Charles Gide

From Wikipedia, the free encyclopedia
Jump to navigation Jump to search

Charles Gide
Gide, Charles.jpg
Born29 June 1847
DiedFebruary 1932
NationalityFrench
FieldTheory of social economy
History of economic thought
School or
tradition
Historical school of economics

Charles Gide (French: [ʒid]; 1847–1932) was a French economist and historian of economic thought. He was a professor at the University of Bordeaux, at Montpellier, at Université de Paris and finally at Collège de France. His nephew was the author André Gide.

Academic work[edit]

An initiator of the Revue d'économie politique in 1887, Gide was a proponent of the French historical school of economics.[1]

Gide was one of the few endorsers of Léon Walras, as they shared a social philosophy, social activism, and disdain for the "Manchester-style" economics of the journalistes.[1]

Social activism[edit]

During the early 1880s Gide worked with Édouard de Boyve, founder in 1884 of the cooperative Abeille Nîmoise, and with the former manufacturer Auguste Marie Fabre. These three men founded the French cooperative philosophy that came to be known as the École de Nîmes. The Sociétés Coopératives de Consommation de France had its first national congress in Paris on 27 July 1885.[2] The journal l'Émancipation was initiated at this meeting, and was published first on 15 November 1886 in Nîmes. Gide, de Boyve and Fabre all contributed to the journal.[2]

Gide was active in the social Protestant movement, as were other Musée social members such as Jules Siegfried (1837–1922), Édouard Gruner (1849–1933), Henri Monod (1843–1911) and Pierre-Paul Guieysse (1841–1914).[3] As a Protestant Christian Socialist, Gide was involved with progressive politics in France, endorsing the université populaire philosophy after the Dreyfus Affair. He promoted the establishment of a School for Advanced Social Studies (École supérieure de sciences sociales) (1899). Additionally, he served among the early faculty of the École supérieure de journalisme de Paris.[4] Together with the School for Social Studies, it was established in 1899 as one of three grandes écoles developing from the Collège libre de science sociales initiated in 1895.

Gide endorsed the Union pour la Verite (League for Truth) created by philosopher Paul Desjardins in 1892 promoting the cause of the Jewish army officer Alfred Dreyfus during the political scandal involving him. Gide was interested in reform projects as well, such as the Alliance d'Hygiène Sociale (Alliance of Social Hygiene, created in 1905), and reported on the social economy exhibition at the Paris Exposition Universelle of 1900.[5]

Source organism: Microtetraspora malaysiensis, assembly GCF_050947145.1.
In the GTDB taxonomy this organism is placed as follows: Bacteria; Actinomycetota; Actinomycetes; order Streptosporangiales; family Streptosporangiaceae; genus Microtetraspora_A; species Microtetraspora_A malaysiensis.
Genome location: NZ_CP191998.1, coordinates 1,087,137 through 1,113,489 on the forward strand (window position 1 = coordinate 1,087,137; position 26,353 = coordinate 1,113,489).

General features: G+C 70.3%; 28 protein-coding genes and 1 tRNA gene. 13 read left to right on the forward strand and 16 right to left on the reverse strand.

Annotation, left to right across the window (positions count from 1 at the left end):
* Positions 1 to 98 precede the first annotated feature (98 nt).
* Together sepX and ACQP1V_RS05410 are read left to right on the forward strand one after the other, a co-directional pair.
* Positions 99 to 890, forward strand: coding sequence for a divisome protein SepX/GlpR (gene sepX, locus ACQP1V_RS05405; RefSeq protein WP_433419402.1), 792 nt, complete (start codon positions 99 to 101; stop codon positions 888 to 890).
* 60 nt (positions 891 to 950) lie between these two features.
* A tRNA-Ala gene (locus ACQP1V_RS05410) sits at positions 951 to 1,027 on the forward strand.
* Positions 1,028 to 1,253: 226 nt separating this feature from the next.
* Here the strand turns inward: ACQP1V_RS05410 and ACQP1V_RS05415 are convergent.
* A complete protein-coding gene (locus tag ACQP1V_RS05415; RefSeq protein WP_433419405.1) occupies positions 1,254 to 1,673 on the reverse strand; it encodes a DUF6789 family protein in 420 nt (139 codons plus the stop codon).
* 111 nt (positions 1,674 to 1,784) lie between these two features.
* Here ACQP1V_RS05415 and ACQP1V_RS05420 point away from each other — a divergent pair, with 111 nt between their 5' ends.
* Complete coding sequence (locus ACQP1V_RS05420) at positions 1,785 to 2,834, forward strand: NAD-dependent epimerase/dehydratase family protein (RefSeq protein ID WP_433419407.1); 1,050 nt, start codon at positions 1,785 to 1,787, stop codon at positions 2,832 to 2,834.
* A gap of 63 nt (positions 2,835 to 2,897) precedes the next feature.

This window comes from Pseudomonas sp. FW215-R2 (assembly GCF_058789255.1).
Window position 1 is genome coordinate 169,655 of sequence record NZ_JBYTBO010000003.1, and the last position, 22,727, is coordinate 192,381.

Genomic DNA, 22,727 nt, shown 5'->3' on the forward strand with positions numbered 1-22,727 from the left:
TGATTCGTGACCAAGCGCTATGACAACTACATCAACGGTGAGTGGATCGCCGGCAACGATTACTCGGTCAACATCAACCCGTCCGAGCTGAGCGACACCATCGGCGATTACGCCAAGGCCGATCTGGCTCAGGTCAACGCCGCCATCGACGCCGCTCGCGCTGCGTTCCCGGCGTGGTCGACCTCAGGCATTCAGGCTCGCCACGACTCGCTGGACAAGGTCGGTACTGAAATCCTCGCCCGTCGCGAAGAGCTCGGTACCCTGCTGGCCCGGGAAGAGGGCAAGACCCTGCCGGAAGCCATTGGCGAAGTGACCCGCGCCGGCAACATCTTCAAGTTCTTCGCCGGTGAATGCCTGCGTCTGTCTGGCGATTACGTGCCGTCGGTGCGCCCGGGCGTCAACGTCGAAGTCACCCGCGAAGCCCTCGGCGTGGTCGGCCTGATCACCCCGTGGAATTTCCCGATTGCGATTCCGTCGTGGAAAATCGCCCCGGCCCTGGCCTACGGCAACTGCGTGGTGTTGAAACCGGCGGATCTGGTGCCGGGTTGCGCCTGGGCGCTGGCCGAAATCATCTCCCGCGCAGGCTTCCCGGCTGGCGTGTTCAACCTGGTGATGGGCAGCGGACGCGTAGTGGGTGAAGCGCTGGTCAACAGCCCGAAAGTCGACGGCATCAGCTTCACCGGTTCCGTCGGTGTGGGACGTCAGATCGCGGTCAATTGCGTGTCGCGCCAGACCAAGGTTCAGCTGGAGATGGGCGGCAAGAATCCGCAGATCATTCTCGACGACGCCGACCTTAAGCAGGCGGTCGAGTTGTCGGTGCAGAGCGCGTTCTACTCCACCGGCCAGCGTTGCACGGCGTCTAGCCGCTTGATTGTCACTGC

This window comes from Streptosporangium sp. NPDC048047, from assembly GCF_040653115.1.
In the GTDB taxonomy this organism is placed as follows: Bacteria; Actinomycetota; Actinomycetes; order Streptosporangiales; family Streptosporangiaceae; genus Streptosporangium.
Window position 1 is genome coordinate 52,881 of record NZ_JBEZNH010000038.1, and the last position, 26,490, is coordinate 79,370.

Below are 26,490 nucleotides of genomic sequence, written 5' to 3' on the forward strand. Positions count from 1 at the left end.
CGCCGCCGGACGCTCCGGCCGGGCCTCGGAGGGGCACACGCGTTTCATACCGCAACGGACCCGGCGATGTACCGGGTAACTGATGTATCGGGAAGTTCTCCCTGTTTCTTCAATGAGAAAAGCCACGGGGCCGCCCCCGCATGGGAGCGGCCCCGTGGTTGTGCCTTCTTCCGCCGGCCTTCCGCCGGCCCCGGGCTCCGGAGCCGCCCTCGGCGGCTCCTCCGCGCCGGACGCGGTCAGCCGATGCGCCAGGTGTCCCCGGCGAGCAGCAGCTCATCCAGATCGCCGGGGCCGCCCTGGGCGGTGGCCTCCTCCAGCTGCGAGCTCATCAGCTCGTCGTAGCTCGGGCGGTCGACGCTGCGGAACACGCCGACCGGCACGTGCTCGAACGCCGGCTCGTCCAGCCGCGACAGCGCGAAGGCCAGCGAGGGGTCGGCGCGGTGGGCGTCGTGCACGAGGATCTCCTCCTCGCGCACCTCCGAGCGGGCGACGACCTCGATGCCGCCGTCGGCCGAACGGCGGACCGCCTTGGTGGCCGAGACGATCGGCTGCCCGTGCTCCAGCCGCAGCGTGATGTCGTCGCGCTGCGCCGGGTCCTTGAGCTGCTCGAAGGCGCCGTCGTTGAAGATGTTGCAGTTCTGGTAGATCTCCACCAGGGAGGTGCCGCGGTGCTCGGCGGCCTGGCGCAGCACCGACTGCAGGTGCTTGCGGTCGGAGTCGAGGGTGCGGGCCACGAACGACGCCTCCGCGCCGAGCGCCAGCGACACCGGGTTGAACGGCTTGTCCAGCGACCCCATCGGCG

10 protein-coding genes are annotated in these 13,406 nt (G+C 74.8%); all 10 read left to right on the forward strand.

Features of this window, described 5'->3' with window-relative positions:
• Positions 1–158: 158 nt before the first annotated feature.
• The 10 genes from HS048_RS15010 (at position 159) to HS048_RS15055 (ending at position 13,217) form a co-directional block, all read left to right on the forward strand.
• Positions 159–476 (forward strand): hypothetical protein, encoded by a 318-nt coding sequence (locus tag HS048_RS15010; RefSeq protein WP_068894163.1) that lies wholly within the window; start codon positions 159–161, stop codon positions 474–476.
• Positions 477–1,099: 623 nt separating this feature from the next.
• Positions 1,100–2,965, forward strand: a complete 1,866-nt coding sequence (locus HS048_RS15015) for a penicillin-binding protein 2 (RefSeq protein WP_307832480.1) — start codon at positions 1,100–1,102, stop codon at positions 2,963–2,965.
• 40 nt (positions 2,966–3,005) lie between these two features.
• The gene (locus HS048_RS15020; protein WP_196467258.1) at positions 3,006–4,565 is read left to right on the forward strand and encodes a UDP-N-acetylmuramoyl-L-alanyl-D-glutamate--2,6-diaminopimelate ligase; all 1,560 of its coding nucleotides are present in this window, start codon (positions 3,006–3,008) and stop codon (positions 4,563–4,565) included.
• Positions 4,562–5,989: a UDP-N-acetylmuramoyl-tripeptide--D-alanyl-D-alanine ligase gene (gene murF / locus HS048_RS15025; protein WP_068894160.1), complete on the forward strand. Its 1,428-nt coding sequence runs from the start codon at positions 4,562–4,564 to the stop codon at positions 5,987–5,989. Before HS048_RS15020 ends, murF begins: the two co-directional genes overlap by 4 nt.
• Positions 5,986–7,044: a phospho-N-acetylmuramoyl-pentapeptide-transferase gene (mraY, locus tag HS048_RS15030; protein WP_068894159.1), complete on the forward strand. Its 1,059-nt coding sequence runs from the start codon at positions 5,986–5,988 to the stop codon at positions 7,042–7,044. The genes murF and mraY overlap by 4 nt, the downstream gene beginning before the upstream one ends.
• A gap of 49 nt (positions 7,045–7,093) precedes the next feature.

Gide was a champion of the cooperative philosophy, including both agricultural and consumers' cooperatives, during the first third of the 20th century. His book, Consumers' Co-operative Societies, which was published first in French in 1904, and in English in 1921, is a classic of co-operative economics, in the tradition of Co-operative Federalism.[5]

Works[edit]

  • Charles Gide – Écrits 1869–1886 (Charles Gide – Writings 1869–1886), Editions Harmattan/Committee for the edition of works of Charles Gide, Paris (1999)
  • Principes d'economie politique, (1883) ISBN 978-1-4123-5251-2; translated to English as Principles of Political Economy (1924); 26th ed., Paris, Librairie du Recueil Sirey (1931). On line edition Marcelle Bergeron, École polyvalente Dominique-Racine de Chicoutimi, Ville de Saguenay.[permanent dead link]
  • Économie sociale. Les institutions du progrès social au début du XXe siècle. Paris, Larose, 1905.
  • Coopération et économie sociale 1886–1904 (1905). Patrice Devillers. éd. L’Harmattan v. 4 (2001)
  • Charles Gide, "Economic Literature in France at the Beginning of the Twentieth Century", The Economic Journal, Vol. 17, No. 66 (Jun., 1907), pp. 192–212. doi:10.2307/2220664
  • Cours d'economie politique (1909); Paris, Librairie de la Société du Recueil Sirey, 5e édition, refondue et augmentée (1919) On line ed. Marcelle Bergeron, École polyvalente Dominique-Racine de Chicoutimi, Province de Québec.
  • Les Societes Cooperatives de Consomption, (1904); translated to English as Consumers' Co-operative Societies (1921).
  • A History of Economic Doctrines from the Time of the Physiocrats to the Present Day, with Charles Rist; tr. R. Richards. London, George P. Harrap (1915).
  • Les Colonies Communistes et Co-Operatives (1930).

See also[edit]

References[edit]

  1. ^ a b "History of Economic Thought" Archived February 3, 2007, at the Wayback Machine, The French Liberal School Website. Note: The French Liberal School had lost interest in serious economic theory by the 1830s.
  2. ^ a b Sanders, Huub (2002-08-01). "Les Sky Scratchers: Background". International Institute of Social History. Retrieved 2015-03-19.
  3. ^ Horne 2002, p. 114.
  4. ^ "Histoire" Archived June 30, 2011, at the Wayback Machine, Ecole Supérieure de Journalisme de Paris website, accessed 4 July 2011
  5. ^ a b Pierre-Yves Saunier, "Review of Marc Penin, 'Charles Gide 1847–1932. L’esprit critique'" Archived 2007-07-06 at the Wayback Machine, History Net (H-Net)

Sources[edit]

Further reading[edit]

  • Marc Penin. Charles Gide 1847–1932. L’esprit critique. Paris: l'Harmattan (1998). ISBN 2-7384-6072-0

External links[edit]